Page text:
to enhance teaching and learning
The more the merrier, the saying goes. When it comes to accommodating different languages, however, can this still be true? And in particular: is it true at the NWU?
Is the NWU able to channel what could easily become something of a Babel of tongues into a merry marriage of languages? Well, when looking at the recent steps the university has taken to implement our language policy and plans, the answer is a definite yes.
Prof Robert Balfour, deputy vice-chancellor for teaching and learning, is overseeing the realisation of the language policy and plan.
Breaking new ground… This photograph was taken when Education’s Dr Maryna Reyneke (in front, second from right) and Dr Kotie Kaizer (first from left in the back row) attended a colloquium on multilingual pedagogies in higher education at the City University New York (CUNY).
“We had to compile the material for the course on multilingual pedagogies from scratch,” says Maryna, who is the director of the School for Language Education.
While attending the colloquium they discussed possible models of training courses with scholars in the field, such as Ophelia Garcia from CUNY (in front, third from left) and Christa van der Walt from Stellenbosch University (in front, second from left).
Prof Tobie van Dyk, the director of the School of Languages, is driving the process for the Faculty of Humanities
These steps entail a short learning programme empowering lecturers to use multilingual pedagogies in the classroom, as well as various short language acquisition courses in the official NWU languages.
In this article we are first going to look at the pedagogies course and then at the language acquisition courses for which the Faculty of Humanities is responsible.
Multilingual pedagogies: improving teaching and learning
The Faculty of Education compiled the short learning programme focusing on multilingual pedagogies in the classroom.
This course will show lecturers how to harness the diverse language repertoires that lecturers and students bring to the classroom to achieve the best possible teaching and learning experience for all.
It comprises five two-day sessions per year, held across the NWU. The deans have already identified 30 staff members from within the faculties to attend these sessions, which, according to plans, will start in January 2020.
“These lecturers are already excited about implementing multilingual pedagogies,” says the Faculty of Education’s Dr Maryna Reyneke, who is leading the course development team.
The 30 pioneers attending the course will include three lecturers from each of the eight faculties (one faculty representative from each campus) plus two staff members from the Unit for Open and Distance Learning (UODL) and four from the Language Directorate, who will help facilitate the implementation of the multilingual pedagogies.
The idea, says Maryna, is that the lecturers will take their newly gained knowledge back to their faculties to train and inspire their colleagues.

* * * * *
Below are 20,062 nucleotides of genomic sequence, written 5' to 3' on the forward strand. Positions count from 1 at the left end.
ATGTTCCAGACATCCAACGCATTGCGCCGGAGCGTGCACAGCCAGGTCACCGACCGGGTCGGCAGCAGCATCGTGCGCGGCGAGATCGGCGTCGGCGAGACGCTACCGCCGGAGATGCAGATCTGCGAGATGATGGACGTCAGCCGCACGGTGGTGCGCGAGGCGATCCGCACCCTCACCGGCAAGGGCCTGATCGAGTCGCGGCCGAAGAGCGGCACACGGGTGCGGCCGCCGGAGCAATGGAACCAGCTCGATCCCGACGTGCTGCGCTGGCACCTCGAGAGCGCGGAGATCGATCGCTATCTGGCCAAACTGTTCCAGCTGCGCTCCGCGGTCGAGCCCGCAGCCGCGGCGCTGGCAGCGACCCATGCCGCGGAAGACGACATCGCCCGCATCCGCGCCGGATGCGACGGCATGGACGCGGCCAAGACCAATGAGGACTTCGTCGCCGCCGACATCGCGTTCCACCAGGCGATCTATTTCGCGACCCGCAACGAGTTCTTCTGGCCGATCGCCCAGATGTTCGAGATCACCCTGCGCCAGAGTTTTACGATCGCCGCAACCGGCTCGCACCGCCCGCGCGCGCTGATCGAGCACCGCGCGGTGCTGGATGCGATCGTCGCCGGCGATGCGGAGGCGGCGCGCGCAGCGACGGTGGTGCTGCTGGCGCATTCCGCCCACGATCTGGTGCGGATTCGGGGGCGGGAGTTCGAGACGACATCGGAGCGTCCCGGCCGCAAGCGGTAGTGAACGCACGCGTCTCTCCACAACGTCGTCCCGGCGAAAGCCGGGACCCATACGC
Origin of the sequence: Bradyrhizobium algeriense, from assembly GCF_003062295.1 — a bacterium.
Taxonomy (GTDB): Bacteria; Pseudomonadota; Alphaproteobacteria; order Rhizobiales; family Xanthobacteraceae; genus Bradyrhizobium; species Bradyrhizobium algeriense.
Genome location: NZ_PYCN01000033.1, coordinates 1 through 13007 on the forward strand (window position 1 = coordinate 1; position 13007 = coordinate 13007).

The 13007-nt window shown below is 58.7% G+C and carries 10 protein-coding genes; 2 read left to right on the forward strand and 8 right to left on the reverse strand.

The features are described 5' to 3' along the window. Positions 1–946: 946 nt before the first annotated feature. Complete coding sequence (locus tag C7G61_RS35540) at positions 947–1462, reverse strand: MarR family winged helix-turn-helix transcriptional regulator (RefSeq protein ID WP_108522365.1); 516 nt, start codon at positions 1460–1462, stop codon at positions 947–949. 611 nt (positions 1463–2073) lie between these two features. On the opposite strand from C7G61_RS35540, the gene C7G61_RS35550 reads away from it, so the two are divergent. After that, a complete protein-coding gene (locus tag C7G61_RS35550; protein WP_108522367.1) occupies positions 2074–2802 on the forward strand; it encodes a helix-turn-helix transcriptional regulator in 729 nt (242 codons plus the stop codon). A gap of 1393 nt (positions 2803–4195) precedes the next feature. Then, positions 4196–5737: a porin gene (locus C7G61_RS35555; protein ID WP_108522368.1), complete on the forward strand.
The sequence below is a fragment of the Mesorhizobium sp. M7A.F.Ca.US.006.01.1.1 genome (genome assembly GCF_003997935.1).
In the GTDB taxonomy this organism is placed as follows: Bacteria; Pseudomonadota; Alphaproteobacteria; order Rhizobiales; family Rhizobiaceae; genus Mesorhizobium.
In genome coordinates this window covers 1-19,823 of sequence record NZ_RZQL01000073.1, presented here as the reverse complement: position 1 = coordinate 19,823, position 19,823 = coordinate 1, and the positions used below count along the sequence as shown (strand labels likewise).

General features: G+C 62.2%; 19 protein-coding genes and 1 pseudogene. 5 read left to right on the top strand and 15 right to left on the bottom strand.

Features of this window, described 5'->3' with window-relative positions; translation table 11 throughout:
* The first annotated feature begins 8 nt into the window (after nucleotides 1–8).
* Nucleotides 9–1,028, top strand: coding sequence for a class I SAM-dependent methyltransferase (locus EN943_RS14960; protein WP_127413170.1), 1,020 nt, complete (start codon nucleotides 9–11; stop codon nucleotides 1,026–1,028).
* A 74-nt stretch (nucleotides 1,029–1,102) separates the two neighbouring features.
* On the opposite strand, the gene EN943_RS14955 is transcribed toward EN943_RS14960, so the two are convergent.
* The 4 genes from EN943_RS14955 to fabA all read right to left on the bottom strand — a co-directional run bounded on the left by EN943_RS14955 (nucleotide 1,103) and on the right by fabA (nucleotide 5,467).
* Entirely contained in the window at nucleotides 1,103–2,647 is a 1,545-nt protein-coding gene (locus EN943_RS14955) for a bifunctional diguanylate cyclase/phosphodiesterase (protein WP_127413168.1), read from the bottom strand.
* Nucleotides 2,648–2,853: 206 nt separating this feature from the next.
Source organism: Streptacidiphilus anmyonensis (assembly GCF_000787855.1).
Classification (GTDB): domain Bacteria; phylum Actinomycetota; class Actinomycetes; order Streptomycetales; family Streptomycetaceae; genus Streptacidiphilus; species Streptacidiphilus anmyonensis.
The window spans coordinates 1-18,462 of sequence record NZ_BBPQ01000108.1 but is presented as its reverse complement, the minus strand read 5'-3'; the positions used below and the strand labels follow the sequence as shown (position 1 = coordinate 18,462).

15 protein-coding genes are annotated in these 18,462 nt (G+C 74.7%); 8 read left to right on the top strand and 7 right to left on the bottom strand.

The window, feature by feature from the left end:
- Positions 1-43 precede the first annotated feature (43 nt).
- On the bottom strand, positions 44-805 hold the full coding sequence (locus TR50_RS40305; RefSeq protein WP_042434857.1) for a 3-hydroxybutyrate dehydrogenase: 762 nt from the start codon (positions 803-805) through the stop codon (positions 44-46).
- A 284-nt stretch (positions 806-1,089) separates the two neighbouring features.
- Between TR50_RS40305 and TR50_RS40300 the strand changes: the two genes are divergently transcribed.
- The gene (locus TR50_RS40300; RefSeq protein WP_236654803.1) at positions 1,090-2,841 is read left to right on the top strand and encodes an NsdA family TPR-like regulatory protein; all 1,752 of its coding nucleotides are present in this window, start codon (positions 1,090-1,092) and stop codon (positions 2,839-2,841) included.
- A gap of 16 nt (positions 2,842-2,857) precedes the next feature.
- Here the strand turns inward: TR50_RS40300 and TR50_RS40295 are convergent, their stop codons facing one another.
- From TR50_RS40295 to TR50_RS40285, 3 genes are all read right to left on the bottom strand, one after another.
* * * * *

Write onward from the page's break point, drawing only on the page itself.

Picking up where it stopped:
Looking at language differently
“We want our lecturers and students to change the way they think about language usage in the classroom. We want them to help each other to use the different languages brought to the classroom in a functional and relaxed way.”
The multilingual pedagogies will at first only be implemented in first-year programmes identified as the flagship programmes in a faculty.
Develop your multilingual skills
In addition to the multilingual pedagogies course discussed above, there will also be short language acquisition courses.
Before shining the spotlight on these courses, imagine this: Standing at the door of the lecture hall, the lecturer greets her students with a big smile. “Dumela, o kae? Dumela, o phetse jwang? Hallo, hoe gaan dit? Hello, how are you?”
In the near future this scenario – along with even more multilingual interaction – will be the norm at the NWU. To make this possible, staff members will soon be able to attend short courses where they can learn basic Setswana, Sesotho, English or Afrikaans.
The aim of these short courses is to equip our staff to gain a basic knowledge of an additional language, in order to give life to our language policy, and in particular the language plans that followed from it.
Once again the deans are going to nominate staff from their faculties to attend the courses and will also identify the languages that is best suited for their specific learning environments.
The Afrikaans and Setswana courses will be rolled out across the campuses early in 2020, followed by the English and Sesotho courses.
Mastering the basics
Prof Robert Balfour, the deputy vice-chancellor for teaching and learning, says the idea is to initially encourage basic interpersonal communication skills in several languages in the academic and support environments, and to extend this over the next few years to more advanced levels.
“The aim is that lecturers should eventually be able to explain academic concepts to their students in another language,” he says.
It is envisaged that the beginners courses will be launched in 2020. These entry-level courses will be repeated in 2021, while intermediate and advanced courses will be rolled out in 2021 and 2022 respectively. The ideal is that, in 2023, we will have all three levels running together.
“In addition to the funds that we have already budgeted for, we might also use skills development funds for further input,” says Robert.